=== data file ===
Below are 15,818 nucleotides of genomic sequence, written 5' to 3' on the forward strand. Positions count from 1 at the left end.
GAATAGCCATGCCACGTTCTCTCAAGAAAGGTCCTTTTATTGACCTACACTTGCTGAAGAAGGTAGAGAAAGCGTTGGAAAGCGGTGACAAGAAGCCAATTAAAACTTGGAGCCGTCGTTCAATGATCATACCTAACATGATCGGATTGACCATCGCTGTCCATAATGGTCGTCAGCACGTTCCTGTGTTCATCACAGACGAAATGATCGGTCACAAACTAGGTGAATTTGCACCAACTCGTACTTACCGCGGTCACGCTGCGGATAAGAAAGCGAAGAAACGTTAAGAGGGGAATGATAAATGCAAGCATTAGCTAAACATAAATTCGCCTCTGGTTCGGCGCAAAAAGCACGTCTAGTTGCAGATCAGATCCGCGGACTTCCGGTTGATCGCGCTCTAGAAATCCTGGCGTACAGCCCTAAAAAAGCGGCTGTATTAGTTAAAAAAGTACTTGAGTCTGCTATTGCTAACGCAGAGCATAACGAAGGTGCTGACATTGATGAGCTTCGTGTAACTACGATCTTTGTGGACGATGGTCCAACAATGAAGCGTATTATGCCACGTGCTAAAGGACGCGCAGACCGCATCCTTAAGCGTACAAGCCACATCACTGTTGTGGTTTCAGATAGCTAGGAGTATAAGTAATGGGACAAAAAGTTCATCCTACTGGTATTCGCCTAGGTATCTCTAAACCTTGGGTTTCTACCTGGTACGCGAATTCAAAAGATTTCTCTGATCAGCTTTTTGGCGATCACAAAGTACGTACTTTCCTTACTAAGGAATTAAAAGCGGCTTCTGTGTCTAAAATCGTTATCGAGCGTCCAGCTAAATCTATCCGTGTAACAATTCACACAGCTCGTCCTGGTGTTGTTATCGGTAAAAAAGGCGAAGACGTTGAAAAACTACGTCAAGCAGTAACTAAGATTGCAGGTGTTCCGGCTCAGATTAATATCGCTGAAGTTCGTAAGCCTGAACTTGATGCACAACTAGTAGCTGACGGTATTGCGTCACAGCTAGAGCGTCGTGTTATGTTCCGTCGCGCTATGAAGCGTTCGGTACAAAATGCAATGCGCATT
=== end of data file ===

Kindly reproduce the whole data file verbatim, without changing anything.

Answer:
Below are 15,818 nucleotides of genomic sequence, written 5' to 3' on the forward strand. Positions count from 1 at the left end.
GAATAGCCATGCCACGTTCTCTCAAGAAAGGTCCTTTTATTGACCTACACTTGCTGAAGAAGGTAGAGAAAGCGTTGGAAAGCGGTGACAAGAAGCCAATTAAAACTTGGAGCCGTCGTTCAATGATCATACCTAACATGATCGGATTGACCATCGCTGTCCATAATGGTCGTCAGCACGTTCCTGTGTTCATCACAGACGAAATGATCGGTCACAAACTAGGTGAATTTGCACCAACTCGTACTTACCGCGGTCACGCTGCGGATAAGAAAGCGAAGAAACGTTAAGAGGGGAATGATAAATGCAAGCATTAGCTAAACATAAATTCGCCTCTGGTTCGGCGCAAAAAGCACGTCTAGTTGCAGATCAGATCCGCGGACTTCCGGTTGATCGCGCTCTAGAAATCCTGGCGTACAGCCCTAAAAAAGCGGCTGTATTAGTTAAAAAAGTACTTGAGTCTGCTATTGCTAACGCAGAGCATAACGAAGGTGCTGACATTGATGAGCTTCGTGTAACTACGATCTTTGTGGACGATGGTCCAACAATGAAGCGTATTATGCCACGTGCTAAAGGACGCGCAGACCGCATCCTTAAGCGTACAAGCCACATCACTGTTGTGGTTTCAGATAGCTAGGAGTATAAGTAATGGGACAAAAAGTTCATCCTACTGGTATTCGCCTAGGTATCTCTAAACCTTGGGTTTCTACCTGGTACGCGAATTCAAAAGATTTCTCTGATCAGCTTTTTGGCGATCACAAAGTACGTACTTTCCTTACTAAGGAATTAAAAGCGGCTTCTGTGTCTAAAATCGTTATCGAGCGTCCAGCTAAATCTATCCGTGTAACAATTCACACAGCTCGTCCTGGTGTTGTTATCGGTAAAAAAGGCGAAGACGTTGAAAAACTACGTCAAGCAGTAACTAAGATTGCAGGTGTTCCGGCTCAGATTAATATCGCTGAAGTTCGTAAGCCTGAACTTGATGCACAACTAGTAGCTGACGGTATTGCGTCACAGCTAGAGCGTCGTGTTATGTTCCGTCGCGCTATGAAGCGTTCGGTACAAAATGCAATGCGCATT